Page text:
"In the absence of a crime and dereliction of professional responsibility, the matter should have ended there, with none of us the wiser, and a highly dedicated and competent public official still at work for his country."
I mention these as examples of the reasoned efforts of honest, clear-minded people to accommodate high-minded moral values to the practical realities of ordinary human behaviour. They stand in sharp contrast to the latest spate of puerile nonsense currently on such garish display in Washington.
One doubts that there is anywhere on the planet so remote as to have been spared the myriad details of the sex scandal that has claimed the career of General David Petraeus, most lately Director of the CIA. Still, it is worth briefly reviewing the core facts of the case, as they have been revealed to us: A woman in Tampa complains to the Federal Bureau of Investigation of threatening e-mails sent from an anonymous source. The FBI investigates, and finds them to have been sent by another woman residing in North Carolina. Scrutiny of this woman's e-mail reveals that she is involved in an illicit affair with General Petraeus. After a thorough investigation, including interviews with both Petraeus and the woman, it is determined that the offending e-mails neither meet the threshold for criminal harassment, nor has there been any security breach involving Director Petraeus's communications with his paramour.
CIA director Petraeus quits over extramarital affair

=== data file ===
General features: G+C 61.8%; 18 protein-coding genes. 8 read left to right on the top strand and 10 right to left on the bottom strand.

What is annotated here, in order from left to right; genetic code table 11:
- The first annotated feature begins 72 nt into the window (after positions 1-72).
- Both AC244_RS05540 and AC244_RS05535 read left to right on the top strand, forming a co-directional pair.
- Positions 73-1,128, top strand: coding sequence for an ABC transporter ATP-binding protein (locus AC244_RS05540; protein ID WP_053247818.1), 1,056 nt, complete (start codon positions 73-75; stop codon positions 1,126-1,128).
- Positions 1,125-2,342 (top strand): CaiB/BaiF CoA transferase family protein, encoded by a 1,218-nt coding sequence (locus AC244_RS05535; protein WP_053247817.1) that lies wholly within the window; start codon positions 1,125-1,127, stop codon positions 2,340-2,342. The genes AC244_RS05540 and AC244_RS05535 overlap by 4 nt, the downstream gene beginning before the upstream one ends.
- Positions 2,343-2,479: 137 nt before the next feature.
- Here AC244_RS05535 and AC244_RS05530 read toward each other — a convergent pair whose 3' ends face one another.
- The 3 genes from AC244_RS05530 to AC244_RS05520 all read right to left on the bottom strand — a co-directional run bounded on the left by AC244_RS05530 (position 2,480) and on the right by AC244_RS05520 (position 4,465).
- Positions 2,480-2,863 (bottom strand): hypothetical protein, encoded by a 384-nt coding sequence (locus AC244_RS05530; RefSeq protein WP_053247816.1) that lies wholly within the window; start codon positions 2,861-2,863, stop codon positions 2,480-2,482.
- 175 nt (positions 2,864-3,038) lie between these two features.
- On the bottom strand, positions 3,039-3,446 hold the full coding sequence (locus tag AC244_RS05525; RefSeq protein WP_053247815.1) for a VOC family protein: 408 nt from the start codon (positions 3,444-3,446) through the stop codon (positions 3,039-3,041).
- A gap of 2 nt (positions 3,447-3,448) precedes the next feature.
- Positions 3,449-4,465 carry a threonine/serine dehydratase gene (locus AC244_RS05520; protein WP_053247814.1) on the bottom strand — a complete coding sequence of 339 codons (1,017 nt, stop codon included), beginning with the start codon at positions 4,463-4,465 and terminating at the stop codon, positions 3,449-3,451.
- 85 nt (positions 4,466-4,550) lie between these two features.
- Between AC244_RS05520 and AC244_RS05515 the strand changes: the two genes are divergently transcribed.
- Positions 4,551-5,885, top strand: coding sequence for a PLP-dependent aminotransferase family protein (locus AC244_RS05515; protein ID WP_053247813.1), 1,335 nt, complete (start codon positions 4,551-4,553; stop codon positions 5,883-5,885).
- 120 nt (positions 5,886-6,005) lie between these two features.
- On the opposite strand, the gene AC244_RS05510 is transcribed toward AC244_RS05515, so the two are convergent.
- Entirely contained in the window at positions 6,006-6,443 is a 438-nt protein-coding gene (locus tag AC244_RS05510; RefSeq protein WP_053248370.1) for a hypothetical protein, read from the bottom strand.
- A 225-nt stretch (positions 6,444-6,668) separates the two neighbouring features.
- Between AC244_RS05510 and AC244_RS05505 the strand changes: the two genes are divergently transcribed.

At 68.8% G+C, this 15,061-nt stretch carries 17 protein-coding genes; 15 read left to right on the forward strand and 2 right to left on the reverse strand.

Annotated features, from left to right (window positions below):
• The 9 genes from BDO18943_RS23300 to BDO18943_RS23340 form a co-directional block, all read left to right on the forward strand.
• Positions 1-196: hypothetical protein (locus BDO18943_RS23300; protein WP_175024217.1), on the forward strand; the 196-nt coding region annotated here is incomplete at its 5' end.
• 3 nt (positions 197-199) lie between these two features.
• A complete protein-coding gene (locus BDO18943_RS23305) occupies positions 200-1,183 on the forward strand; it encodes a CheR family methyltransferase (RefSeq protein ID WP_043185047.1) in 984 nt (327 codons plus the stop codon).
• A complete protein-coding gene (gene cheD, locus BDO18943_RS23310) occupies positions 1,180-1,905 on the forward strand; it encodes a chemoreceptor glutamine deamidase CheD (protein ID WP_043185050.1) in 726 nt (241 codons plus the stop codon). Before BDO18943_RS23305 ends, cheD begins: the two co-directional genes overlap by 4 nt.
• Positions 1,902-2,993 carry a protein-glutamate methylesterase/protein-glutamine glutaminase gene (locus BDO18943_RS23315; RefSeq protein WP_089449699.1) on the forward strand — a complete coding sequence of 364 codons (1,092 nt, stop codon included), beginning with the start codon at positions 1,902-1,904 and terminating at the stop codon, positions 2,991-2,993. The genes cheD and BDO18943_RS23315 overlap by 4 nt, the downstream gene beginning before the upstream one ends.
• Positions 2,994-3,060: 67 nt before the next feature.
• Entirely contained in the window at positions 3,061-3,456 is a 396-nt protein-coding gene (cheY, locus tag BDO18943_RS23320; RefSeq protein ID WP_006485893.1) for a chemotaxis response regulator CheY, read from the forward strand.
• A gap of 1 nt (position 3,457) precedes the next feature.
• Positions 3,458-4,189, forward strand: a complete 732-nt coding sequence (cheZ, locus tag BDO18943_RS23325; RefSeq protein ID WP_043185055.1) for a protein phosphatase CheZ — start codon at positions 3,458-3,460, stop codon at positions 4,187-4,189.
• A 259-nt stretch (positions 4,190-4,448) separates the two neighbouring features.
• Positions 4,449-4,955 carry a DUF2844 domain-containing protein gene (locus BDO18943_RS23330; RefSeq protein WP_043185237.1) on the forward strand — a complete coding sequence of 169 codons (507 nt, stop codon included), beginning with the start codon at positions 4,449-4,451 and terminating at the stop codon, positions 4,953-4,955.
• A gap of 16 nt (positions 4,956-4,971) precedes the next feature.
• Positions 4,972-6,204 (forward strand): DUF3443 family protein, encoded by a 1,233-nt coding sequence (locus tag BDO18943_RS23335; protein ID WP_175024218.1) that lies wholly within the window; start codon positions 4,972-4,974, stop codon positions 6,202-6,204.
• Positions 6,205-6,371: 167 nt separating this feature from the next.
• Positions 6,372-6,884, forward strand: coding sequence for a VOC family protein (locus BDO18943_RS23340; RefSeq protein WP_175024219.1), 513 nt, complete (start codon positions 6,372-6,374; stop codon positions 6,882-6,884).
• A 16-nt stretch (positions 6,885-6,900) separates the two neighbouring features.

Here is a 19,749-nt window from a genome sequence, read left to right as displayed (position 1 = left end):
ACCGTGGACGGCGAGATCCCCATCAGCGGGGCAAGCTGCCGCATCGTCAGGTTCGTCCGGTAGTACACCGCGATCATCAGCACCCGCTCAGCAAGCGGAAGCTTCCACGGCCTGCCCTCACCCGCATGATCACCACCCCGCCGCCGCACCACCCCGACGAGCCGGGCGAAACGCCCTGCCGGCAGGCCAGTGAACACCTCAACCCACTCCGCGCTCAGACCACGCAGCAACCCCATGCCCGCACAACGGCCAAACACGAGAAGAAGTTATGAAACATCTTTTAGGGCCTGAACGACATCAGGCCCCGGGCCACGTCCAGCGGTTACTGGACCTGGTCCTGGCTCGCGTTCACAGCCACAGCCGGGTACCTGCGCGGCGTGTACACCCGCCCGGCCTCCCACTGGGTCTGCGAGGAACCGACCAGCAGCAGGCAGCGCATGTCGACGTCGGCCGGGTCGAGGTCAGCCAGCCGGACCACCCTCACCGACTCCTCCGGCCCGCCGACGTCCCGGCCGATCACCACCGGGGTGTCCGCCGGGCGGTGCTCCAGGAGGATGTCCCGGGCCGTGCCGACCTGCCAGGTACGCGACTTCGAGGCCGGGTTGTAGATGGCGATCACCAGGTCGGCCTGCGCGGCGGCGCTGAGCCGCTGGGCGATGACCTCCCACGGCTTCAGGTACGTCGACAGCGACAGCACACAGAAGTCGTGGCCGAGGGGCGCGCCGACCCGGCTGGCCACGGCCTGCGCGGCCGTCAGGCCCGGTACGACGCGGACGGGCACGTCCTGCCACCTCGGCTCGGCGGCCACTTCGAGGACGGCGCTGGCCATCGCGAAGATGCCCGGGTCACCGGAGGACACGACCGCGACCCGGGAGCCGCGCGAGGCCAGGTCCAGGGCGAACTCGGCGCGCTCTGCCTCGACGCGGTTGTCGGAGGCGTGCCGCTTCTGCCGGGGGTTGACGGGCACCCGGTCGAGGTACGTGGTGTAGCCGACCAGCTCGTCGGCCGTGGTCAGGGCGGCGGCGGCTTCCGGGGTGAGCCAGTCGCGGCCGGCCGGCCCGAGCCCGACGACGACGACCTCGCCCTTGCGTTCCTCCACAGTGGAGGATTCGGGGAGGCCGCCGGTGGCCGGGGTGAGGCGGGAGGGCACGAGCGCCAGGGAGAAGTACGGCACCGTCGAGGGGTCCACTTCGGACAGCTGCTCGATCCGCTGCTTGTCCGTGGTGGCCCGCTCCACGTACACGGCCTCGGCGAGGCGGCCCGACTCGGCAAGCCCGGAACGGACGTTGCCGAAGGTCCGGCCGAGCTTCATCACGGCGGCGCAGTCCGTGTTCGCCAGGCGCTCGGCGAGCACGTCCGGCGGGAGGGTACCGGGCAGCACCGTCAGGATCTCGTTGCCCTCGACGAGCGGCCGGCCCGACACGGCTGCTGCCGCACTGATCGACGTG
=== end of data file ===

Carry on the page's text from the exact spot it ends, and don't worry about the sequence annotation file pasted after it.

That is where this investigation should have ended. It was appropriate that FBI officials, who might have been concerned about the future potential for blackmail of a senior US official with access to highly sensitive national security information (of whom, by the way, there are many thousands of others), should inform that person's superior (in Petraeus's case General James Clapper, the Director of National Intelligence). In the natural course of these events, CIA security officials - whose duty it is to guard such confidential personal information zealously - would have insisted that General Petraeus make a clean breast of the matter to them in order to help ensure that he could not be suborned later by, say, a hostile intelligence service that might independently learn of his affair. In the absence of a crime and dereliction of professional responsibility, the matter should have ended there, with none of us the wiser and a highly dedicated and competent public official still at work for his country.